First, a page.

Bookmark and Share

Printer-friendly versionPDF version
No votes yet

Franklin, Meshack

by Thomas J. Farnham, 1986

1772–18 Dec. 1839

The Edwards-Franklin House in Surry County, former home of Meshack Franklin and Gideon Edwards, whose daughter Meshack married. Image from Flickr user Mark Welker.Meshack Franklin, congressman and legislator, was born in Orange County, Va., the son of Bernard and Mary Cleveland Franklin. In 1778 his parents sent their eldest son, Jesse, to North Carolina to find a suitable place for a new family home. Jesse selected a location near the headwaters of the Mitchell River where Meshack grew to maturity, the fifth of eight children. He received little formal education but apparently overcame this handicap, for as an adult he wrote with considerable facility.

Like his brother Jesse, Meshack became interested in politics as a young man. In 1800 and 1801 he served as a representative in the North Carolina legislature, and from 1807 to 1815 he represented the state in the U.S. House of Representatives. In Congress Franklin spoke rarely. A Democratic-Republican, he espoused a political philosophy much like that of Nathaniel Macon, who sat with him in the North Carolina delegation in the House. He believed strongly in popular government and wrote vigorously in support of the popular election of the president. In 1828–29 and 1838, he served in the state senate, and in 1825–28, 1832–33, and 1835, he was a councillor of state. Neither as a state nor as a federal official were his accomplishments great.

Franklin married Mildred Edwards, and the couple had eleven children who reached maturity: sons Gideon, Columbus, Jesse, and Hardy; and daughters Anne, Sarah, Mary, Martha, Mildred, Frances, and Meeky. A prosperous farmer, he left a substantial estate at the time of his death.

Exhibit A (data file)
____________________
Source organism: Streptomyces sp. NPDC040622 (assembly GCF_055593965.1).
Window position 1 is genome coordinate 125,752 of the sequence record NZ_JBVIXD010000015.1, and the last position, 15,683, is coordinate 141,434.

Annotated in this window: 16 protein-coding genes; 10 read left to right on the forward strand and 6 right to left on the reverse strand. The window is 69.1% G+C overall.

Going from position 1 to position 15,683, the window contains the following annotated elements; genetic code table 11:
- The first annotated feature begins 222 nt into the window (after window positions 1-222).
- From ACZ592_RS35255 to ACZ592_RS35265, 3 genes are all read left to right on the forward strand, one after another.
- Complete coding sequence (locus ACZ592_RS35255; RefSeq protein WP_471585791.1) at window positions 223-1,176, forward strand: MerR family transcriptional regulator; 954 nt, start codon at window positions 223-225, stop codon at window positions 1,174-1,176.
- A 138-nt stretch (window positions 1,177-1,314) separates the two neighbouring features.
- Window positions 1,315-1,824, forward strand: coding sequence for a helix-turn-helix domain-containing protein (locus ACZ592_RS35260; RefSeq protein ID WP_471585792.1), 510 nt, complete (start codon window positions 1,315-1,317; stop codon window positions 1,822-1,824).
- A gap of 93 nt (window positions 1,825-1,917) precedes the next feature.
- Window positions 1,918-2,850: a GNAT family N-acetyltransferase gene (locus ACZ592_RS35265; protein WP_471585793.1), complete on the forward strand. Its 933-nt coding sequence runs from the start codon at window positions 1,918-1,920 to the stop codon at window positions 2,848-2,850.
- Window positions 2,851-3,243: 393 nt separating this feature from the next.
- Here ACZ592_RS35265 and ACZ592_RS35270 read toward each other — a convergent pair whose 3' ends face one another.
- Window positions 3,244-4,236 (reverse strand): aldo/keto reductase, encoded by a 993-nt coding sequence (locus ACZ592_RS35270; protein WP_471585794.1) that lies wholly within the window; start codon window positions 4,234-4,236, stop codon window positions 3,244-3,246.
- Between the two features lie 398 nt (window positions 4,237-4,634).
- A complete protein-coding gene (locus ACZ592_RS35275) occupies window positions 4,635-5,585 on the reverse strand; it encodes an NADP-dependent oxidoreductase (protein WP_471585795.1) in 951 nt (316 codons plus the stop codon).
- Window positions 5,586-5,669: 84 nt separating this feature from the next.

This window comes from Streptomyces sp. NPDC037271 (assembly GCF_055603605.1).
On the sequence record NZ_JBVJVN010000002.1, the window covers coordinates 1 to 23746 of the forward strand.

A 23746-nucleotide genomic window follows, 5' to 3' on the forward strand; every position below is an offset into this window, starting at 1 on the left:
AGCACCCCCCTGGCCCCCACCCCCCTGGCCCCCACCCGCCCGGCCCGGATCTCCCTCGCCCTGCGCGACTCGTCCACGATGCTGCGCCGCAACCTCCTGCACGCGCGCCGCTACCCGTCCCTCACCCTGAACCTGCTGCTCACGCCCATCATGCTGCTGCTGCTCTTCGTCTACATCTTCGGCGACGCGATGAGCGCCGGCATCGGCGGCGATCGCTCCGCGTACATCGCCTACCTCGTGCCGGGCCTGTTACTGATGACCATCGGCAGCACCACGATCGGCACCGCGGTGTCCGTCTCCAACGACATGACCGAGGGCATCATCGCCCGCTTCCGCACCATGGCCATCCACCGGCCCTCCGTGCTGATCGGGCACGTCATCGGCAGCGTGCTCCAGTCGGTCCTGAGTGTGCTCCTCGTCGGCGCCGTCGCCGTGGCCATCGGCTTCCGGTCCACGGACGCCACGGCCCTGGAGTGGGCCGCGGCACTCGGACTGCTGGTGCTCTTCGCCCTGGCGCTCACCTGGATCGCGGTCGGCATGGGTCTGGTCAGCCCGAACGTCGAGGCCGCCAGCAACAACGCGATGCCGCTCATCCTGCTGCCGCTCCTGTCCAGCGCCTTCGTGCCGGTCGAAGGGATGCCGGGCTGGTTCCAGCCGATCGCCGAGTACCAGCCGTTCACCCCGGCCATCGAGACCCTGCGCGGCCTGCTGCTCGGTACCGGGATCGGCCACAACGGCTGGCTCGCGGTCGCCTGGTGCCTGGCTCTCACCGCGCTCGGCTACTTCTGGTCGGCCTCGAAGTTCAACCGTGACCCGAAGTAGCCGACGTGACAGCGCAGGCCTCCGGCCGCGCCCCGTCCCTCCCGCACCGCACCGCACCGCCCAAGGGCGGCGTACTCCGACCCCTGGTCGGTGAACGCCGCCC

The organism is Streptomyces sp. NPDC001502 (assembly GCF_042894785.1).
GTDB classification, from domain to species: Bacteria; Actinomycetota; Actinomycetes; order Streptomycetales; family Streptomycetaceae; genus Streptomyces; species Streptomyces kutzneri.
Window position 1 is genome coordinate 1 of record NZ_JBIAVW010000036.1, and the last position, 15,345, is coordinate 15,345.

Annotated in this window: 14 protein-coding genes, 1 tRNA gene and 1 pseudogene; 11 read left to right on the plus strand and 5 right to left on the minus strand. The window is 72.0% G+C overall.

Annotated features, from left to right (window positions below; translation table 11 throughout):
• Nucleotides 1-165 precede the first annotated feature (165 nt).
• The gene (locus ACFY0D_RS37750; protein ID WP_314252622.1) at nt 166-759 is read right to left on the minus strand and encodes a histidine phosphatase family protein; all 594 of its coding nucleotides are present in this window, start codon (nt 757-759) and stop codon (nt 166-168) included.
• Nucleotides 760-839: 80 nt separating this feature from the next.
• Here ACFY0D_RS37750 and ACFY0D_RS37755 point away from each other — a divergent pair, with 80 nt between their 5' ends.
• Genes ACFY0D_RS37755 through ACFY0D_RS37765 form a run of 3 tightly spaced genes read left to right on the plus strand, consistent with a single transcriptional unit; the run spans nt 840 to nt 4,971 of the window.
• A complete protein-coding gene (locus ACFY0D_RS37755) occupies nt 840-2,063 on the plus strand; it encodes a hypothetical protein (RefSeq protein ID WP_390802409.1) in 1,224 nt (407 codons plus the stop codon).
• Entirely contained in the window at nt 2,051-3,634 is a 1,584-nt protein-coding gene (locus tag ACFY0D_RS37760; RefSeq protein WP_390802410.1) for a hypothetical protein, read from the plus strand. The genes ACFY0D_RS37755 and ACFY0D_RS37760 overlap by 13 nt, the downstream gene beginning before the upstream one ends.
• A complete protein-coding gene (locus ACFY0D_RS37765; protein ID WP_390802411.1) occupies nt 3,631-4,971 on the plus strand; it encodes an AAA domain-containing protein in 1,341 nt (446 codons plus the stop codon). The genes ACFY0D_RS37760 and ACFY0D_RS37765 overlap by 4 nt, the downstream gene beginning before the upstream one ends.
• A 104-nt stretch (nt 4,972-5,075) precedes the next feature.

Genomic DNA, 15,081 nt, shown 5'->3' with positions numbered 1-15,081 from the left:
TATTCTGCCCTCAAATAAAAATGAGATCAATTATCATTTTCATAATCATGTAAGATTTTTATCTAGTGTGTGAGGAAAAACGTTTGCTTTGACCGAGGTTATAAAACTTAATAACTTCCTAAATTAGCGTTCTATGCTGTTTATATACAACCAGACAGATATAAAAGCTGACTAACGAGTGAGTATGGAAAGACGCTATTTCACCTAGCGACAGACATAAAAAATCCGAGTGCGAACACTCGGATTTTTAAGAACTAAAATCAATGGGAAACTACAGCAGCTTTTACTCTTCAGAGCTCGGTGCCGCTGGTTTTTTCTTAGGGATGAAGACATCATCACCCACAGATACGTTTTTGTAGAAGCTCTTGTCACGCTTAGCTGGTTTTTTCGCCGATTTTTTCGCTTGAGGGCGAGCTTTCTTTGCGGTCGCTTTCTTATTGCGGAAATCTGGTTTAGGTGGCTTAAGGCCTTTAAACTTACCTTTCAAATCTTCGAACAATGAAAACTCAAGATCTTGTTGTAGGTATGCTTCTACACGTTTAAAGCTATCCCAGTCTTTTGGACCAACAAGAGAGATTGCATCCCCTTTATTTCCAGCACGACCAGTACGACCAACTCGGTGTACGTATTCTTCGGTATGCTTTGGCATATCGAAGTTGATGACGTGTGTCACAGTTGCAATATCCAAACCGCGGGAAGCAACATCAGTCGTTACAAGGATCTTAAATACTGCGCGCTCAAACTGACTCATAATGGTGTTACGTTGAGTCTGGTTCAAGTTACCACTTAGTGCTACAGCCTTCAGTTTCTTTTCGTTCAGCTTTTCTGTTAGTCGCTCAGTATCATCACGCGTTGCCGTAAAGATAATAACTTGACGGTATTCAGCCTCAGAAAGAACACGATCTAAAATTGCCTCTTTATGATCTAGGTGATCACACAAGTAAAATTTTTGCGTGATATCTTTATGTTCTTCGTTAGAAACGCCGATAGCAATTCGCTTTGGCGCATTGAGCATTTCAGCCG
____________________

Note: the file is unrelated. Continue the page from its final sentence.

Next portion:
References:

Biog. Dir. Am. Cong. (1950).

Walter Clark MSS and Superior Court Records of Surry County (North Carolina State Archives, Raleigh).

W. R. Edmonds, "Sketch of Jesse Franklin," The University Magazine 28 (1911).

Meshack Franklin, To the Freemen of the 13th Congressional District of the State of North-Carolina (1825).

William Lenoir, To the Citizens of the 12th Elective District, in the State of North-Carolina (1806).

Additional Resources:

General Assembly of North Carolina "An Act to Appropriate Funds for the Restoration of the Edwards-Franklin House in Surry County." 1981. http://www.ncleg.net/EnactedLegislation/SessionLaws/PDF/1981-1982/SL1981-1374.pdf (accessed March 4, 2013).

Gilpatrick, D. H. "North Carolina Congressional Elections, 1803-1810." 173-178. North Carolina Historical Review 10, no. 3 (July 1933). http://digital.ncdcr.gov/cdm/compoundobject/collection/p16062coll9/id/4207/ (accessed March 4, 2013).

Smith, Erica Elizabeth. 2008. The library of Meshack Franklin. Thesis (M.A.)--Wake Forest University. Dept. of Liberal Studies, 2008.

Pell, Rodney F. 1987. Meshack Franklin: Western North Carolina planter. Thesis (M.A.)--Wake Forest University. Department of History, 1987.

Image Credits:

Welker, Mark. "Edwards-Franklin House." Photograph. November 5, 2008. Flickr, http://www.flickr.com/photos/mark_w/3033283177/ (accessed March 4, 2013).

Origin - location: 

Add a comment

PLEASE NOTE: NCpedia will not publish personal contact information in comments, questions, or responses. Complete guidelines are available at http://ncpedia.org/comments.

Copyright notice

This article is from the Dictionary of North Carolina Biography, 6 volumes, edited by William S. Powell. Copyright ©1979-1996 by the University of North Carolina Press. Used by permission of the publisher. For personal use and not for further distribution. Please submit permission requests for other use directly to the publisher.

Grey Squirrel - Click me to return to the top of the page